Nutrition of an IRONMAN: Jeremy Law and Pierre Allard
To succeed in an Ironman distance triathlon, you first need a lot of motivation, discipline, time and, let’s face it, sheer madness! Obviously, one must also achieve excellent physical condition, but also follow a diet adapted to the disciplines and types of training in question.
For Jeremy Law, chiropractor, experienced triathlete (three Ironman, six Ironman 70.3 and dozens of sprint and Olympic triathlons) and ultramarathoner, nutrition is essential to his well-being and the achievement of his performances. For Pierre Allard, physical trainer of the Montreal Canadiens, triathlon is a source of adrenaline.
In a few questions, here are details on their preparation.
Before consulting a professional and realizing that nutrition could help you perform and recover in your training and competitions, how did you manage your daily food intake?
A: J. L.
First of all, I realized that I had to eat and drink during the cycling part and learn to eat more during the running part of the long distance competitions and training. It has allowed me to improve my performance in triathlon. It took a few years to figure out what types of gels and sports drinks worked for me. When I was studying chiropractic in Toronto, I began to realize the importance of preparation before physical exertion. I was studying full time and working part time, so my workouts had to be effective. If I was tired or hungry, training became a big waste of time. I have found that getting enough sleep while taking care to recover and eat better before my workouts resulted in greater performance benefits. However, between my workouts, I ate like a typical student, despite the education I received in healthy living!
A .: P. A.
For me, it was really the need to avoid running out of energy, not to have cramps and to have fun during this ordeal that led me to ask you for nutritional advice.
Do you remember a negative experience, anecdote or an adventure that happened to you because of poor management of your diet before or during a race?
A: J. L.
It happened at my first Ironman 70.3 in Cornerbrook, Newfoundland, a very similar event to this year’s Ironman Mont-Tremblant. Three days before the event, temperature and humidity soared above 35 degrees on the East Coast. No participant from eastern Canada or the United States had experienced such weather conditions. I remember my cycling cadence, very fast compared to my experience at the time. I was happy to start the race and catch up with my best friend, who was just a few minutes ahead of me. As soon as I got off the bike, I remember having the worst muscle cramps of my life: calves, quads, hamstrings, groins and abdominals at the same time! I barely ate while riding and I only drank two bottles of water the entire 90km route, despite the weather … I was limping in the transition tent, thinking I would be forced to walk the whole race and that I could not run with my friend to the finish line … But suddenly I see him, throwing up in the bushes while massaging his legs cramps! Apparently he had the same race plan as I did… very poor preparation for a race in the heat and humidity!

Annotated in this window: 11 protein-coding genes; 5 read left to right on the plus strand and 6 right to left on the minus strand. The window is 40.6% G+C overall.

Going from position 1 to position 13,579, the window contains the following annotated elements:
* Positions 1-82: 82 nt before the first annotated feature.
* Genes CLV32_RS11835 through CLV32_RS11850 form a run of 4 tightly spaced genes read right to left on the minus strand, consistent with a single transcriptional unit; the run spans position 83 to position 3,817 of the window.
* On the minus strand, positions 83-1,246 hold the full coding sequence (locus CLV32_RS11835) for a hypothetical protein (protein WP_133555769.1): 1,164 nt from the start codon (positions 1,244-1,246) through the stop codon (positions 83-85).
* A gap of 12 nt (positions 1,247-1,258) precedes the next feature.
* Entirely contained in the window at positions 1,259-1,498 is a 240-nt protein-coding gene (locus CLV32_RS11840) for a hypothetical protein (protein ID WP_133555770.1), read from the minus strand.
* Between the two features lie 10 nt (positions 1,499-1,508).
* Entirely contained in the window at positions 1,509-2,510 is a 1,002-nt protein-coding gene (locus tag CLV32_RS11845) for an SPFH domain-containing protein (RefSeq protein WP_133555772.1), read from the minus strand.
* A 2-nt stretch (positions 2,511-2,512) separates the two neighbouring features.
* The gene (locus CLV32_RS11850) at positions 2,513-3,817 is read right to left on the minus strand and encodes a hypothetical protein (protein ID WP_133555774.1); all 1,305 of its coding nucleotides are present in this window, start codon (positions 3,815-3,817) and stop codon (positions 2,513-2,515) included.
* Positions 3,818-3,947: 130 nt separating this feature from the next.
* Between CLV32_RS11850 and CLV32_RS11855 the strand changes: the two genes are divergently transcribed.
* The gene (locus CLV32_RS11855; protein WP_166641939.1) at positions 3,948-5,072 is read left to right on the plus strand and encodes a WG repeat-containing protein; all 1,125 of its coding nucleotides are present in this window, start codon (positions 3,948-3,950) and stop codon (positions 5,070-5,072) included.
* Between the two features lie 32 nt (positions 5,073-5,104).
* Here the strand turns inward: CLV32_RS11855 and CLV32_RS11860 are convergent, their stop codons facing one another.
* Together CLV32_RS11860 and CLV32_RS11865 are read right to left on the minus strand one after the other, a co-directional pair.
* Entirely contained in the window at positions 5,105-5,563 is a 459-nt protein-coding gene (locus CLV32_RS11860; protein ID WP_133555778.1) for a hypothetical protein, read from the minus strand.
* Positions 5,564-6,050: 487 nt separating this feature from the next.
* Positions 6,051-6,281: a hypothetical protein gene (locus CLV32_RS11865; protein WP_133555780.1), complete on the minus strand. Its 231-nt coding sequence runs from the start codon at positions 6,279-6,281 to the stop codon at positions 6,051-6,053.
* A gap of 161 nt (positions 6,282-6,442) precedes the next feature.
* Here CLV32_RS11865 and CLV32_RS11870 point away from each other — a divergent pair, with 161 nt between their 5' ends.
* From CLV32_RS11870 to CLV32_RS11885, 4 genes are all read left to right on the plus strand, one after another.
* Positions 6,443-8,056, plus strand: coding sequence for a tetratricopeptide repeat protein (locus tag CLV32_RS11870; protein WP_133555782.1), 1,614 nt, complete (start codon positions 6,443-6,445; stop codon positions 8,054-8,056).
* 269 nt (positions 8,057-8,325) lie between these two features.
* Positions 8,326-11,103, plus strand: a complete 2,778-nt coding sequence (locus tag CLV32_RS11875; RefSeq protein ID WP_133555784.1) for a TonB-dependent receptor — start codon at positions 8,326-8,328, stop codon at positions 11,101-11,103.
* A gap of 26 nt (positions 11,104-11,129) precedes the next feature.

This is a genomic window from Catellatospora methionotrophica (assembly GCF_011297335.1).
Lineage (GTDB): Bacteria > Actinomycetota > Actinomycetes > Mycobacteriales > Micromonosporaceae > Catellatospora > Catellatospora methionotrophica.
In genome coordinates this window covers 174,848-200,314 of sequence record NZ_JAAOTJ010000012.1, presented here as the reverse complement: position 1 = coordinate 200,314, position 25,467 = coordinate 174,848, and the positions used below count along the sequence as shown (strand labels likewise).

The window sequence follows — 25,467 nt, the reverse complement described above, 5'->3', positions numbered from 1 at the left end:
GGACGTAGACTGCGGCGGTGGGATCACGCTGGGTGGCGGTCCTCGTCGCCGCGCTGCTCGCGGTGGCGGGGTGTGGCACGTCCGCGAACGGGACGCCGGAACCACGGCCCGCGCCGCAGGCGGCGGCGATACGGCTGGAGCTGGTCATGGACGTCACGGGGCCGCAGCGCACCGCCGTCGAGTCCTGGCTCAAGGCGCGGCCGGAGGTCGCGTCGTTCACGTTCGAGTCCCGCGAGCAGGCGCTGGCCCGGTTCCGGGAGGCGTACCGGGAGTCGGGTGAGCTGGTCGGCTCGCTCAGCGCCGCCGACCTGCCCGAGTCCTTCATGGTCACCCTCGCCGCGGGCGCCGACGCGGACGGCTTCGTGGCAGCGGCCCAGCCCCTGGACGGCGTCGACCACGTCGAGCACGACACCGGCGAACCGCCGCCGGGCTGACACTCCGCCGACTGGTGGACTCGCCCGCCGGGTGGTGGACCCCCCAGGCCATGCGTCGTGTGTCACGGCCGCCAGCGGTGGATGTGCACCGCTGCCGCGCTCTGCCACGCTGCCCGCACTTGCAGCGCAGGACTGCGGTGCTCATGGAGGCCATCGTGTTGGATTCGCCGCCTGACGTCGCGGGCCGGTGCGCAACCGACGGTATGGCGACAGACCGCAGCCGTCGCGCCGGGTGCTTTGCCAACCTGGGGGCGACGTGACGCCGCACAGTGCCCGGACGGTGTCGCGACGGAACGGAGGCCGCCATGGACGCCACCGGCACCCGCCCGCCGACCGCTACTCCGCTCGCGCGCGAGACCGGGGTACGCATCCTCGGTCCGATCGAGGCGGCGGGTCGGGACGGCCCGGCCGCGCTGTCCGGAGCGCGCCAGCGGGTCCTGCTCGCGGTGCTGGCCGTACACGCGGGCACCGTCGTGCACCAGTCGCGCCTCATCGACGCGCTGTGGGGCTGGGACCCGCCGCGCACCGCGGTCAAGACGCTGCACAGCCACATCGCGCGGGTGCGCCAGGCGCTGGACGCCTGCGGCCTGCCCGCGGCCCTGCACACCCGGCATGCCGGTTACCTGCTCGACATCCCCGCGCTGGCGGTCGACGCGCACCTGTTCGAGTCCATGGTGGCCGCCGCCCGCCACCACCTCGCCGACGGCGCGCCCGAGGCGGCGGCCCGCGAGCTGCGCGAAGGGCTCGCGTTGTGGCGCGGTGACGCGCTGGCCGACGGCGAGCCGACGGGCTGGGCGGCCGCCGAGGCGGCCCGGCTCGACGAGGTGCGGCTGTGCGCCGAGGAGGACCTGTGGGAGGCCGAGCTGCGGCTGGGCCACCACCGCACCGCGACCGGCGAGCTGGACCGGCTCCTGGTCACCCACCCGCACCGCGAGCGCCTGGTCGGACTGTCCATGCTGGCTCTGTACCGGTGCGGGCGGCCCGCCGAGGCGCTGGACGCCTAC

A .: P. A.
As I consulted from the moment I made the decision to do an Ironman, I did not have a bad experience.
Knowing that the energy expenditure during an Ironman is impressive, how did you manage the foods and drinks that you and your nutritionist had planned for the course? Did you succeed in following the established plan?
A: J. L.
My nutritionist, Ariane Lavigne from VIVAÏ, helped me establish my nutritional strategy in preparation for my Ironman. The goal was for my experience to be as enjoyable as possible and for me to perform as well as possible. We found the “weaknesses” in my plan and determined strategies to solve them. She looked at the nutritional value of every food and drink available and how much I would take, then determined that my sodium intake was far below my personal needs. A few days before the race, given the predicted hot and humid weather, she encouraged me to bring some more salt capsules with me on the bike.
What advice would you give to someone new to triathlon and aiming for a first long distance competition?
A. : J. L.
I would advise a beginner to gradually introduce a small amount of food and drink to their workouts first, so that they will eventually be able to eat and drink adequately on longer rides. Too often I hear people say that they have digestive problems in competition or during training if they are trying to eat something. Often, the amount consumed is too much when they test the food for the first time. Try small portions or small amounts of the drink to start, and if all is well tolerated, move on to larger amounts next time… A digestive system can work out too! And consult a sports nutritionist to help you plan your season!
A .: P. A.
You have to have a good training plan and above all be prepared in advance. Too many people start their preparation too late. Diet is important, but a proper training plan tailored to your strengths is also essential.